The news comes after a Siena College poll finds New Yorkers strongly oppose having to pay for new license plates.

Three-quarters of those asked said they think the $25 fee to replace the plates is unfair. Those who want to keep their current plate number would have to pay an additional $20.

ecig vap / Flickr

The New York state Public Health and Health Planning Council voted Tuesday to ban flavored e-cigarettes in the state, starting immediately. They did so over the protests of vape shop owners, who say they are helping people quit smoking tobacco cigarettes, and that they will lose their businesses when the ban takes effect.

With just two council members voting against the motion, the ban on flavored e-cigarettes in New York will take place immediately. Shop owners will have two weeks to remove the products from their shelves.

A.Currell / Flickr

The vaping industry is reacting to Gov. Andrew Cuomo’s upcoming ban on flavored e-cigarettes, saying that it is misguided and will force many small-business owners to close their shops and lay off employees. Some are predicting legal action.

Cuomo, speaking on WNYC’s The Brian Lehrer Show one day after announcing the planned ban, said the flavored e-cigarettes are designed to addict children to nicotine.

Jason Smith / WRVO News (file photo)

The first hearing of a state commission to implement a public campaign finance system for New York's elections was overshadowed by the issue of whether to end fusion voting, which allows candidates to run on multiple ballot lines.

Critics of the proposal say Gov. Andrew Cuomo wants to strike against a left-leaning party that he's been feuding with, something the governor denies.

Governor Cuomo's Office / Flickr

Calling it an "industrywide conspiracy," Gov. Andrew Cuomo announced his intention to file a lawsuit for the overprescription of opioids that he said has defrauded New Yorkers out of billions of dollars. 

Cuomo said his Department of Financial Services is gathering evidence for a lawsuit that he said extends beyond the drugmakers to the drug distributors and pharmacies for what the governor said is systemwide "fraud" that went on for decades.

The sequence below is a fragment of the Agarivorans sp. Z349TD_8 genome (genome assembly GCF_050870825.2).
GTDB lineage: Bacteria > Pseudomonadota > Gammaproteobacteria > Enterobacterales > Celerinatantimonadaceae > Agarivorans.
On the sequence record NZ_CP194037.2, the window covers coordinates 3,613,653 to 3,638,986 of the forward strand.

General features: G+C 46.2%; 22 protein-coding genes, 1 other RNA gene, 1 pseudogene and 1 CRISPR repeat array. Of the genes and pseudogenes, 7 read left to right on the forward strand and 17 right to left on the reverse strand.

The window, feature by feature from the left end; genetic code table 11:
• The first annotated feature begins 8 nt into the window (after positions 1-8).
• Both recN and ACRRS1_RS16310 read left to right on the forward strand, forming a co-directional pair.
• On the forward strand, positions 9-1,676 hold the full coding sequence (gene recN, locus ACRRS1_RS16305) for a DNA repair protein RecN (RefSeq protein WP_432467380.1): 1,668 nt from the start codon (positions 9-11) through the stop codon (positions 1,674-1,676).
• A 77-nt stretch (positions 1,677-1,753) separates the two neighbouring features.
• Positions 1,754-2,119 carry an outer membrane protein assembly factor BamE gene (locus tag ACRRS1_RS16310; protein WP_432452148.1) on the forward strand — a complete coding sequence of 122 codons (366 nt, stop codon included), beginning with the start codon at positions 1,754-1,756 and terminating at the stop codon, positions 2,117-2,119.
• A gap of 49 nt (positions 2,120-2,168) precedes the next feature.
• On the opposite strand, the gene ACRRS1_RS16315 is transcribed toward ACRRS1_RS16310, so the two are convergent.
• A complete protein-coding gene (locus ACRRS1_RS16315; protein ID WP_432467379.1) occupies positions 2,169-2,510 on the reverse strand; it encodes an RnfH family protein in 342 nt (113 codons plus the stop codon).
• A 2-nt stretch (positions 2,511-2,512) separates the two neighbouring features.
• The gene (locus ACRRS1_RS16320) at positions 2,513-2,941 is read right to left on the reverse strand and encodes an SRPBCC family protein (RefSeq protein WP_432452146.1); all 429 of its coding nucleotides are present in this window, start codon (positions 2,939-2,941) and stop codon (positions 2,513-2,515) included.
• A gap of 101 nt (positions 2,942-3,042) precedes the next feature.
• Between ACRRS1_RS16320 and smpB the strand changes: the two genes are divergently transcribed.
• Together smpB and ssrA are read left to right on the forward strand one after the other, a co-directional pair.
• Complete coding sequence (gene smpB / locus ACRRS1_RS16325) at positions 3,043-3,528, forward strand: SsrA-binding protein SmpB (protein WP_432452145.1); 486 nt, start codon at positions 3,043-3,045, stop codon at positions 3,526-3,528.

Governor Cuomo's office / Flickr

Gov. Andrew Cuomo and the state health department are continuing to urge New Yorkers to refrain from using any vaping products while an investigation continues into the cause of a mysterious vaping-related lung ailment that has now sickened 41 New Yorkers. 

The governor is making the recommendation after reports of about 500 cases of the disease nationwide and five deaths. It appears to be related to vaping black-market cannabis products with THC that also contain vitamin E oil, which is harmful when inhaled.

Karen DeWitt / WRVO News (file photo)

A law that decriminalizes possession of up to 2 ounces of marijuana took effect Wednesday. Gov. Andrew Cuomo said it's "long overdue." But some advocates say the law does not go far enough.

Starting Wednesday, possession of up to 1 ounce of marijuana is punishable by a $50 fine. Anyone caught with 2 ounces of cannabis would be fined up to $200. The measure also creates a mechanism to expunge the records for some past marijuana convictions.

WRVO Public Media

The ranks of Senate Republicans in New York have been greatly diminished over the past year, with losses in the November elections and other GOP senators saying this summer that they are seeking new jobs. 

Republicans held the state Senate for nearly a century, with only a pair of two-year breaks when the Democrats gained power. But that ended last November, when the GOP lost eight seats. They now have just 22 Republican senators to the Democrats' 40 seats. 

governorandrewcuomo / Flickr

A plan by Gov. Andrew Cuomo’s administration to require motorists to pay a $25 fee to replace aging license plates is getting some resistance. But the governor said it’s needed to comply with new cashless scanners being set up on toll roads and bridges all over the state.

Wallyg / Flickr

The first meeting of the commission created to devise a public campaign finance system for New York's political races is scheduled for Wednesday. Advocates hope the commission, which has been slow to start, will start taking steps toward a final report due in December.

The commission, announced in March, does not yet have a staff or a schedule of promised public hearings, but advocates for public campaign financing in New York say they hope that will be announced at the meeting. 


The head of the state’s Republican Party says there’s no need to require New Yorkers to buy new license plates beginning in 2020, if their current plates are still readable and in good condition.